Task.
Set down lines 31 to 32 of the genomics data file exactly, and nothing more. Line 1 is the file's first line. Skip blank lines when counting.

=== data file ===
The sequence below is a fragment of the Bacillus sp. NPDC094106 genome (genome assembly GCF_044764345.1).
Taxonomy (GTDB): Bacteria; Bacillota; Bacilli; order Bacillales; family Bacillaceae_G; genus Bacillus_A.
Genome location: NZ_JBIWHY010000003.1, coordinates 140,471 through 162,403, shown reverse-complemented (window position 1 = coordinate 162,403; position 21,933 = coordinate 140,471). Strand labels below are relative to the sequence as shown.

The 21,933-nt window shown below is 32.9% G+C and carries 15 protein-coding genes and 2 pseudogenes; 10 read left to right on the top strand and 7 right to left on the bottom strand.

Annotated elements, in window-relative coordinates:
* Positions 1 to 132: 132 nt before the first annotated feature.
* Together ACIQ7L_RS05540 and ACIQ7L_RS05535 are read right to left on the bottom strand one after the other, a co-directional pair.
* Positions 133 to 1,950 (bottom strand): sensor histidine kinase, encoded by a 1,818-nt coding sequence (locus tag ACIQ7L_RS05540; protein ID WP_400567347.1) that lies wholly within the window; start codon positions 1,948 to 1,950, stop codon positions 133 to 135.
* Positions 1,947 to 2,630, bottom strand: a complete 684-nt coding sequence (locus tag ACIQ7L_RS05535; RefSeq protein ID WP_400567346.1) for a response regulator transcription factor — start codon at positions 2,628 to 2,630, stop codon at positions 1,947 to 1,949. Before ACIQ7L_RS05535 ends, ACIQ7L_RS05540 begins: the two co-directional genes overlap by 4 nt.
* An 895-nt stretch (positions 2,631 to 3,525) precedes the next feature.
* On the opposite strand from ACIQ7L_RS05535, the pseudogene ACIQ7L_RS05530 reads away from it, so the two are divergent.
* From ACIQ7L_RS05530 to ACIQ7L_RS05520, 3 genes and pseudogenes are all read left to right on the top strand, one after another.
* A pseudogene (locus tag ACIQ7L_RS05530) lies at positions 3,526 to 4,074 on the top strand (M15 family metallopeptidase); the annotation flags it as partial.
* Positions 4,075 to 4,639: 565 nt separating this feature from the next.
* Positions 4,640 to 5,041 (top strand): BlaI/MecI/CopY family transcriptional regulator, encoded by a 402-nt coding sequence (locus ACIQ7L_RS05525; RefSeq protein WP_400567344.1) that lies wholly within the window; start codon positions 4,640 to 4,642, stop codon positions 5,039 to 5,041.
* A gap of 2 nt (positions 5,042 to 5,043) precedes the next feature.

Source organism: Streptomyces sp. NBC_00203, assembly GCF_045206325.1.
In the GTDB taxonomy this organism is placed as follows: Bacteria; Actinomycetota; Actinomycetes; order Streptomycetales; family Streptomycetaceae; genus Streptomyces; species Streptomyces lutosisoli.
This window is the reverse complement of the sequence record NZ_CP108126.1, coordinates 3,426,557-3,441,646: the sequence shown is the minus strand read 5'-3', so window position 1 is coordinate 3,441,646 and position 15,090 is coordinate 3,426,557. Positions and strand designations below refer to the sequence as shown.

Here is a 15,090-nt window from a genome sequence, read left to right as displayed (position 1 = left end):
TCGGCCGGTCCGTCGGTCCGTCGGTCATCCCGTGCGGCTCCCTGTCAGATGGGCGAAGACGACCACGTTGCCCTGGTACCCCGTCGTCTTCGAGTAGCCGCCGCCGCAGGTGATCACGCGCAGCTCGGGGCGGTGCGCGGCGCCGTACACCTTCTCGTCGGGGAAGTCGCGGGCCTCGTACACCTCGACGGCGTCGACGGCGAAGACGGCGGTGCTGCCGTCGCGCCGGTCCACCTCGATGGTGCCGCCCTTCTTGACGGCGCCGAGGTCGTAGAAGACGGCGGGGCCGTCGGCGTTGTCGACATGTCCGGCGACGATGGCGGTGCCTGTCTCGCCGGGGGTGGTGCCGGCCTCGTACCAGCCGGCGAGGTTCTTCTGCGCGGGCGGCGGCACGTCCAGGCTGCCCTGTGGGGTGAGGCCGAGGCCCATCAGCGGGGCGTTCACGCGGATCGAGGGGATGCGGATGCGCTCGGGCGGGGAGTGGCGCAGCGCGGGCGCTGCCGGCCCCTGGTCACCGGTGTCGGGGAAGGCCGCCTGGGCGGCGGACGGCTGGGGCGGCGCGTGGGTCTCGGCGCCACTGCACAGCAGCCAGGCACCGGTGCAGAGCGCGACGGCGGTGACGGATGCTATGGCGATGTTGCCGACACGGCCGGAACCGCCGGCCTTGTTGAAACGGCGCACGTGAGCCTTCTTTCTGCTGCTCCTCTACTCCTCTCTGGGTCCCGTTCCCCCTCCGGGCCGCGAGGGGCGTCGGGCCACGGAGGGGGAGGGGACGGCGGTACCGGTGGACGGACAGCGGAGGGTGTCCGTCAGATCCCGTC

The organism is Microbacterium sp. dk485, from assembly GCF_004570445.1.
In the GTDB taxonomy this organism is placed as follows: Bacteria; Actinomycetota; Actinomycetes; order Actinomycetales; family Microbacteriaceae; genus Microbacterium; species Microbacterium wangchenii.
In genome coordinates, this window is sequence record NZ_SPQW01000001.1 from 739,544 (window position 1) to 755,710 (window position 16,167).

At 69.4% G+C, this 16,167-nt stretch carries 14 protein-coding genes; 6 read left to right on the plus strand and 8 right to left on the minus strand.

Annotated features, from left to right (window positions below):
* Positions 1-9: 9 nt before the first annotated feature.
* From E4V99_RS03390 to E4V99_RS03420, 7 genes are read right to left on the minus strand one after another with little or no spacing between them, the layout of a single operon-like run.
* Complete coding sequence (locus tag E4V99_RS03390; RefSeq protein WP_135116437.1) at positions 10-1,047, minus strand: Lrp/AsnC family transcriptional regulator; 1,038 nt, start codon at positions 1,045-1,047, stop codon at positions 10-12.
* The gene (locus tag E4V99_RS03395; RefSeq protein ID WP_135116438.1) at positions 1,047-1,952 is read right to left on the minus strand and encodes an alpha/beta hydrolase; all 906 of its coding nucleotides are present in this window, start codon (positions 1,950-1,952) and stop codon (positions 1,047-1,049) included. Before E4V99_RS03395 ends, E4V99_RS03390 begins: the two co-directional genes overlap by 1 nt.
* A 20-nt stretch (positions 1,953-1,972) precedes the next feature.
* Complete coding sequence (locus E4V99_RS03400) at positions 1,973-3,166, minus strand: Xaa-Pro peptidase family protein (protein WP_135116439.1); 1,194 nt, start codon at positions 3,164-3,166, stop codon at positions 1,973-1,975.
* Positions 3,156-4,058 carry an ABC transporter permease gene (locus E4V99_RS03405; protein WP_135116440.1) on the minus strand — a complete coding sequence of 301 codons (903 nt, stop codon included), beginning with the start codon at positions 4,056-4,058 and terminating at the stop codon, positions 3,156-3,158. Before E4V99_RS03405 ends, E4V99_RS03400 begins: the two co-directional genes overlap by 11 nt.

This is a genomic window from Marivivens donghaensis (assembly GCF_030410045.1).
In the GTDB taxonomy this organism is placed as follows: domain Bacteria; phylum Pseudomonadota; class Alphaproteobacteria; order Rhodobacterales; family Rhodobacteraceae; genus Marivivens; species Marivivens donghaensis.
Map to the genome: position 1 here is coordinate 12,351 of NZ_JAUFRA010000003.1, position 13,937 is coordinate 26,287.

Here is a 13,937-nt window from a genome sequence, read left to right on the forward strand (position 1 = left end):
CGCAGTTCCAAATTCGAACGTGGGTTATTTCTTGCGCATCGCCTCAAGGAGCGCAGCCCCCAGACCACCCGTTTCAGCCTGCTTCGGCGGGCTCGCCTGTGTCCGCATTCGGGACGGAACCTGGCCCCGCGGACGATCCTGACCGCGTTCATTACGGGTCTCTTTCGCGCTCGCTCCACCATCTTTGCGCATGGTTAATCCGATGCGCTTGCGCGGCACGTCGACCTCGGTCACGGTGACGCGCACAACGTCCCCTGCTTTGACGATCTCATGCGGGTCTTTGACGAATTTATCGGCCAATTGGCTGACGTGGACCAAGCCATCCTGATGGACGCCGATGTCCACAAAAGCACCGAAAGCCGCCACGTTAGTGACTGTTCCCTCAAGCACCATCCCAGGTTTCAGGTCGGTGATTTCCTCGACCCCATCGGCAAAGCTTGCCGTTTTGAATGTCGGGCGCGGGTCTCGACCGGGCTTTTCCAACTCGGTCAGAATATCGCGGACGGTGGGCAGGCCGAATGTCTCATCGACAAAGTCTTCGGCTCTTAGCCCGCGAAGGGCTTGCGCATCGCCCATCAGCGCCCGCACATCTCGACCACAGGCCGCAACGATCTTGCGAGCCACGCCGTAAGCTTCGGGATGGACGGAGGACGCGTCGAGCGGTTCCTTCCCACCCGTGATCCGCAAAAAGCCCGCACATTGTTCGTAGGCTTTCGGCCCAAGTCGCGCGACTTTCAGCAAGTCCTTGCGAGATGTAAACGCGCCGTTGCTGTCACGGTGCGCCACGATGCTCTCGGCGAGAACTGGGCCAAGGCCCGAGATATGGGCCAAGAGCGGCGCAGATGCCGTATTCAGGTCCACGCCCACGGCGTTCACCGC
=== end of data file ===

* A 20-nt stretch (positions 1,953-1,972) precedes the next feature.
* Complete coding sequence (locus E4V99_RS03400) at positions 1,973-3,166, minus strand: Xaa-Pro peptidase family protein (protein WP_135116439.1); 1,194 nt, start codon at positions 3,164-3,166, stop codon at positions 1,973-1,975.